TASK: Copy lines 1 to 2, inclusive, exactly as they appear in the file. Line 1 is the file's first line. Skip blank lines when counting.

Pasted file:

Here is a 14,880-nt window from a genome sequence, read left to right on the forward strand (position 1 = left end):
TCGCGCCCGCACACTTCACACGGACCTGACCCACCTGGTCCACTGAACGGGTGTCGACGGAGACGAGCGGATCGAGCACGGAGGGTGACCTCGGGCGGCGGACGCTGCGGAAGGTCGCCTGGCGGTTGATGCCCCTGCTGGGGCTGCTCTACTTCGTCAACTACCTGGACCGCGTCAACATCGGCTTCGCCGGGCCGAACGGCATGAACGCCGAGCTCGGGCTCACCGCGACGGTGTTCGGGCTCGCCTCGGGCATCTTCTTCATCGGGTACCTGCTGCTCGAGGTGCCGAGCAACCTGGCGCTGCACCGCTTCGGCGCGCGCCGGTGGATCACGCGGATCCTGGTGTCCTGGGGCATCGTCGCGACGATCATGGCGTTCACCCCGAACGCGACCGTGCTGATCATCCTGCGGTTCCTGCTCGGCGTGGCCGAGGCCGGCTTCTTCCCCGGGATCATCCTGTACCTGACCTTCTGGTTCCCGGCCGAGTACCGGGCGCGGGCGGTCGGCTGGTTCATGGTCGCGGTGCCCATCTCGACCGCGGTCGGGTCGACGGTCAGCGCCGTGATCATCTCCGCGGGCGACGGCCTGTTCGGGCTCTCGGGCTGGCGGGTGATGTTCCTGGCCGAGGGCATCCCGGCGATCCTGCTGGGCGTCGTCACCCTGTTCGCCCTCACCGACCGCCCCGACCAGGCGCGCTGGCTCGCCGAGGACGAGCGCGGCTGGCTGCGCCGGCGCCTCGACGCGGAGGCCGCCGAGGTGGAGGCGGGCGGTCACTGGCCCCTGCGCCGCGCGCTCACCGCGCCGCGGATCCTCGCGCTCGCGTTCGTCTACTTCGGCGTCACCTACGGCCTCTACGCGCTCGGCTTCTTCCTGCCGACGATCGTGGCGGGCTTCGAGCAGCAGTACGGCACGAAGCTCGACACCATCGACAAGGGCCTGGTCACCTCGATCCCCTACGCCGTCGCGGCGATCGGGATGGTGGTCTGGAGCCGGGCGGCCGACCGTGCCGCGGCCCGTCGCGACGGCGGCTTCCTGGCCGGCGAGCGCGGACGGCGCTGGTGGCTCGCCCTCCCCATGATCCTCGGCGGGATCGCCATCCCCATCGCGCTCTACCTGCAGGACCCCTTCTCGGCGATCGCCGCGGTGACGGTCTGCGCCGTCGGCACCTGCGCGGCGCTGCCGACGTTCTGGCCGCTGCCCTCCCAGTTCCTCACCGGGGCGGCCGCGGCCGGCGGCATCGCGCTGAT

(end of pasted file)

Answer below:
Here is a 14,880-nt window from a genome sequence, read left to right on the forward strand (position 1 = left end):
TCGCGCCCGCACACTTCACACGGACCTGACCCACCTGGTCCACTGAACGGGTGTCGACGGAGACGAGCGGATCGAGCACGGAGGGTGACCTCGGGCGGCGGACGCTGCGGAAGGTCGCCTGGCGGTTGATGCCCCTGCTGGGGCTGCTCTACTTCGTCAACTACCTGGACCGCGTCAACATCGGCTTCGCCGGGCCGAACGGCATGAACGCCGAGCTCGGGCTCACCGCGACGGTGTTCGGGCTCGCCTCGGGCATCTTCTTCATCGGGTACCTGCTGCTCGAGGTGCCGAGCAACCTGGCGCTGCACCGCTTCGGCGCGCGCCGGTGGATCACGCGGATCCTGGTGTCCTGGGGCATCGTCGCGACGATCATGGCGTTCACCCCGAACGCGACCGTGCTGATCATCCTGCGGTTCCTGCTCGGCGTGGCCGAGGCCGGCTTCTTCCCCGGGATCATCCTGTACCTGACCTTCTGGTTCCCGGCCGAGTACCGGGCGCGGGCGGTCGGCTGGTTCATGGTCGCGGTGCCCATCTCGACCGCGGTCGGGTCGACGGTCAGCGCCGTGATCATCTCCGCGGGCGACGGCCTGTTCGGGCTCTCGGGCTGGCGGGTGATGTTCCTGGCCGAGGGCATCCCGGCGATCCTGCTGGGCGTCGTCACCCTGTTCGCCCTCACCGACCGCCCCGACCAGGCGCGCTGGCTCGCCGAGGACGAGCGCGGCTGGCTGCGCCGGCGCCTCGACGCGGAGGCCGCCGAGGTGGAGGCGGGCGGTCACTGGCCCCTGCGCCGCGCGCTCACCGCGCCGCGGATCCTCGCGCTCGCGTTCGTCTACTTCGGCGTCACCTACGGCCTCTACGCGCTCGGCTTCTTCCTGCCGACGATCGTGGCGGGCTTCGAGCAGCAGTACGGCACGAAGCTCGACACCATCGACAAGGGCCTGGTCACCTCGATCCCCTACGCCGTCGCGGCGATCGGGATGGTGGTCTGGAGCCGGGCGGCCGACCGTGCCGCGGCCCGTCGCGACGGCGGCTTCCTGGCCGGCGAGCGCGGACGGCGCTGGTGGCTCGCCCTCCCCATGATCCTCGGCGGGATCGCCATCCCCATCGCGCTCTACCTGCAGGACCCCTTCTCGGCGATCGCCGCGGTGACGGTCTGCGCCGTCGGCACCTGCGCGGCGCTGCCGACGTTCTGGCCGCTGCCCTCCCAGTTCCTCACCGGGGCGGCCGCGGCCGGCGGCATCGCGCTGAT